Gunshots Cause Safety Concerns

Crime in Lincoln Square sparks questions about campus safety alerts



Police investigate a shooting on West End Avenue and West 63rd Street, exactly one month after a shooting on Amsterdam Avenue


On Sept. 21, around 2 a.m., a person was shot at Amsterdam Avenue and West 63rd Street. Early that morning, students living on campus heard loud noises that they thought were gunshots. Shortly after, many received notifications about the shooting via the Citizen app, a crowdsourced public safety app used to disseminate safety alerts across major U.S. cities. However, students never received a notification from Fordham’s Department of Public Safety, even though the incident happened just a block away from campus.

The silence from Public Safety raised questions among students as to what warrants a Public Safety alert, as well as how the Lincoln Center campus is defined. 

Sophia Henderson, Fordham College at Lincoln Center (FCLC) ’23, heard the noises on Sept. 21, which were later confirmed as gunshots by the NYPD. During Public Safety’s Freshman Core Programming seminar, she publicly asked why the incident was not reported.

“I asked about the alleged gunshots and he (the presenter) said that they knew about it, but because it didn’t involve any Fordham students, we didn’t need to know about it; it’s only if it has to do with Fordham students or if it’s on campus,” said Henderson.

Lincoln Center Public Safety Director Robert Dineen confirmed that colleges and universities are federally mandated by the Clery Act to report campus crime statistics and security information to students.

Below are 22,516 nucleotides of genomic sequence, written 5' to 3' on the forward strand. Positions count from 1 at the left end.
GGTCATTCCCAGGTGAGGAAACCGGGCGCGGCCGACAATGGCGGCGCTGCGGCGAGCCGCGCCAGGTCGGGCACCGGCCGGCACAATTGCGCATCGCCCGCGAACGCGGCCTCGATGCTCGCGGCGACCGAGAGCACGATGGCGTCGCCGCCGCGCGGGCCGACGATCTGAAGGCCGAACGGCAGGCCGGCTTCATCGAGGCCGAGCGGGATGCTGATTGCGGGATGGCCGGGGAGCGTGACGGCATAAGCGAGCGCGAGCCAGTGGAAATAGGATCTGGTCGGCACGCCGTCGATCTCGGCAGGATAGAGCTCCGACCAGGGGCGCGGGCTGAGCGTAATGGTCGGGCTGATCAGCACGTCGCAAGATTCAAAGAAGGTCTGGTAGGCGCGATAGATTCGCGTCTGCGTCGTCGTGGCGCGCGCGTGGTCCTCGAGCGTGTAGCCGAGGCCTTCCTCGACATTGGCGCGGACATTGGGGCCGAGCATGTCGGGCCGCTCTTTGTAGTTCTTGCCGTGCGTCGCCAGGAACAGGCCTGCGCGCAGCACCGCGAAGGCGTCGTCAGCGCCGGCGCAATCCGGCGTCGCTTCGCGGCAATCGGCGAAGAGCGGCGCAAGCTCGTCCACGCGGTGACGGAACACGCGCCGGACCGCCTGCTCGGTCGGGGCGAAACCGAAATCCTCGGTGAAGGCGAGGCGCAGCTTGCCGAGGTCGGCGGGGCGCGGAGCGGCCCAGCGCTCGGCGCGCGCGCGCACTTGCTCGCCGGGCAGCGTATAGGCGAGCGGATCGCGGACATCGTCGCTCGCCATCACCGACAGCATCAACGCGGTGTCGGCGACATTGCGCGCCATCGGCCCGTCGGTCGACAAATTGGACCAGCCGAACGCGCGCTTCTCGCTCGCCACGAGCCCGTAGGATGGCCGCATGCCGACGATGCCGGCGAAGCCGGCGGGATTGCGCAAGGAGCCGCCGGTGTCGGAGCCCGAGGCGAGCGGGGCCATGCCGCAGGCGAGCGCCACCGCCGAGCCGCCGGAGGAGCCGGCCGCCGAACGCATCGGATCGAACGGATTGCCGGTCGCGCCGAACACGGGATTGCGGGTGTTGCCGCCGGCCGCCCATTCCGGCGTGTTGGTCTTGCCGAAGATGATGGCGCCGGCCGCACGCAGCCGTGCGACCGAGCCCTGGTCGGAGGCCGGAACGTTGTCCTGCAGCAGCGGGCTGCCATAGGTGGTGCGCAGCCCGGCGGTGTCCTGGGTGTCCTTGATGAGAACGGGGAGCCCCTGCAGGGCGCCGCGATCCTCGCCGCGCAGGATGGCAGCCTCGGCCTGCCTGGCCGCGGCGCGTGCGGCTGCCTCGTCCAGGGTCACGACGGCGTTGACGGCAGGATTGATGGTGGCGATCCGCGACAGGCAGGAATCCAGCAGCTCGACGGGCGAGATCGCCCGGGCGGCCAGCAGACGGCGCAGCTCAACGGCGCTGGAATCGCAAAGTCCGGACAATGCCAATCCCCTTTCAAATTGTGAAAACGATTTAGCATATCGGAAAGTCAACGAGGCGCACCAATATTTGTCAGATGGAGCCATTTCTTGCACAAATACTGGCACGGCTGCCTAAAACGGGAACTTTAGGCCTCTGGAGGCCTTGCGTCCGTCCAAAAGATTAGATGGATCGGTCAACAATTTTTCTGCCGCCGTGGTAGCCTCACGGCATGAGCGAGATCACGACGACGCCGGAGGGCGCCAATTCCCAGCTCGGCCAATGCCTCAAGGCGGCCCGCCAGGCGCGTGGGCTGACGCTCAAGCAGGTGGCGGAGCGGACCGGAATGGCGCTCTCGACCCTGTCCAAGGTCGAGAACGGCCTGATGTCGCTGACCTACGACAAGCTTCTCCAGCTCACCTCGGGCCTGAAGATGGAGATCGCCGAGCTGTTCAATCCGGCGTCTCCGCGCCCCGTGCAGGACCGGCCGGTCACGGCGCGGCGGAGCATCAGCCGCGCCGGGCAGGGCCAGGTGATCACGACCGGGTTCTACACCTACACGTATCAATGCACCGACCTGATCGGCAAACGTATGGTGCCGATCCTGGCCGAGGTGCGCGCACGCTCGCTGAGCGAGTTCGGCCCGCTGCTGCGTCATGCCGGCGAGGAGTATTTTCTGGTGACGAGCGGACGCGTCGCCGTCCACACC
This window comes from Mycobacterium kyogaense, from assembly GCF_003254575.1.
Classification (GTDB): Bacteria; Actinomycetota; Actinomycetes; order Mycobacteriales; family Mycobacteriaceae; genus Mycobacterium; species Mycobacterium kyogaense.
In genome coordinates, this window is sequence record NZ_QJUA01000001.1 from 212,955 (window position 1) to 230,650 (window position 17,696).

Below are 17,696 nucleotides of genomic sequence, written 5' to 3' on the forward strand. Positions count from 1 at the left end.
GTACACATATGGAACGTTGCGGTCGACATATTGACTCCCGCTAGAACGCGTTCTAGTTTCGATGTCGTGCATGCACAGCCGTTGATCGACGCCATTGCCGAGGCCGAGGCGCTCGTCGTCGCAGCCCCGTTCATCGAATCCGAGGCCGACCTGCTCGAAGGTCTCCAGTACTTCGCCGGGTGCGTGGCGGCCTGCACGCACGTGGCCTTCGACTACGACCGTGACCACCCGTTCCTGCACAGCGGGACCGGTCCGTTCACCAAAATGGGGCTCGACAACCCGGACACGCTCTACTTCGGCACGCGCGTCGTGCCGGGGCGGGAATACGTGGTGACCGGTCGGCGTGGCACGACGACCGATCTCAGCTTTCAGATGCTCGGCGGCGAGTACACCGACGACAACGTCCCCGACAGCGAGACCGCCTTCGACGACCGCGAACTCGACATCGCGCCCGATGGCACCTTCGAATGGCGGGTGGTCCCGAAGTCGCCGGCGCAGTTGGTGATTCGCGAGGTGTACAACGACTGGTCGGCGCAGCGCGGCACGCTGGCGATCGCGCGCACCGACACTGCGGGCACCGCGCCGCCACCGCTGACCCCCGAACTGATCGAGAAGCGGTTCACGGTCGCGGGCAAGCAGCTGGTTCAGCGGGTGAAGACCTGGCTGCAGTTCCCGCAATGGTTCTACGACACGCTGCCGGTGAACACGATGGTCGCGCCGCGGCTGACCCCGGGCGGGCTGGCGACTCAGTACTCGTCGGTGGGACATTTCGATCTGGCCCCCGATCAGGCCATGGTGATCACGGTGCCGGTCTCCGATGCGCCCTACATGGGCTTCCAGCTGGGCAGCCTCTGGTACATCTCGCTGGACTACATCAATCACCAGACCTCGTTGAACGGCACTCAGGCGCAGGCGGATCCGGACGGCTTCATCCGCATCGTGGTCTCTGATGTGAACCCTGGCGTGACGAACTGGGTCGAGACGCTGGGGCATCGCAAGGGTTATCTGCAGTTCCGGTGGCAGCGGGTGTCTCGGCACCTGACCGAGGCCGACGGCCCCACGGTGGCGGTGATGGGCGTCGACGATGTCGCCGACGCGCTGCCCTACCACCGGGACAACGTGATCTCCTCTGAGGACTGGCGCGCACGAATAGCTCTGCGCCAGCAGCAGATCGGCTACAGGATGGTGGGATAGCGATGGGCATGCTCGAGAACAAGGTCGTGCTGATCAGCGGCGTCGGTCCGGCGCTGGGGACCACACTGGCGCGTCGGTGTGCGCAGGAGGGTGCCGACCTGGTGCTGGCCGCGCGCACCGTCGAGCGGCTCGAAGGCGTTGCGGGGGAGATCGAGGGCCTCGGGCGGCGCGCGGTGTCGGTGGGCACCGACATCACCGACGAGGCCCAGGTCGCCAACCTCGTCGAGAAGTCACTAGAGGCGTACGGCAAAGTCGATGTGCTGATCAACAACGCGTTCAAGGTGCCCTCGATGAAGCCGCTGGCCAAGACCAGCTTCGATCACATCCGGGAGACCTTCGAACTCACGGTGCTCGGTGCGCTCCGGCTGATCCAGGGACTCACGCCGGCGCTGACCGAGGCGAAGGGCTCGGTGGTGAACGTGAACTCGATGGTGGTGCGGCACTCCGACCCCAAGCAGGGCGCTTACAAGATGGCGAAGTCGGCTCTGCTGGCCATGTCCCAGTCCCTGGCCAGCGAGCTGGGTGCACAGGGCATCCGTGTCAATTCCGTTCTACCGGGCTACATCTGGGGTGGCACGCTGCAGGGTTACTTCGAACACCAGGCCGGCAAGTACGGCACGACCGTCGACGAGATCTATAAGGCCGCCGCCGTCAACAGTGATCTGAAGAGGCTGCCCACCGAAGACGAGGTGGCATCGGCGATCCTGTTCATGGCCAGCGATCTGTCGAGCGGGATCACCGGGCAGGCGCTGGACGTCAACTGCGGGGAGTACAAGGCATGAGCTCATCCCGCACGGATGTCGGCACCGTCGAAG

According to Dineen, Public Safety is required to send alerts for “crimes occurring on-campus or in the geography surrounding campus that the associate vice president for Public Safety or his designee are believed to constitute a potential ongoing or continuing threat to the university community.”

Yet because “potential ongoing or continuing” threats rely on the department’s judgment rather than a specific policy, students have expressed confusion as to what exactly Public Safety’s jurisdiction is. Students who have noted Public Safety’s tendency to report off-campus crimes at Rose Hill expressed confusion.

“I don’t know how policy differs, but it seems Lincoln Center won’t notify outside of the campus limits, but at Rose Hill, they will notify for a subway station 15 minutes off campus,” said Jack Bellamy, FCLC ’23.

In 2018, Public Safety choose to alert students about the Time Warner Center bomb threat, even though the incident was several blocks away from campus. Dineen stated that Public Safety decided that “the seriousness and gravity of this crime constituted a potential ongoing or continuous threat to the members of our community.”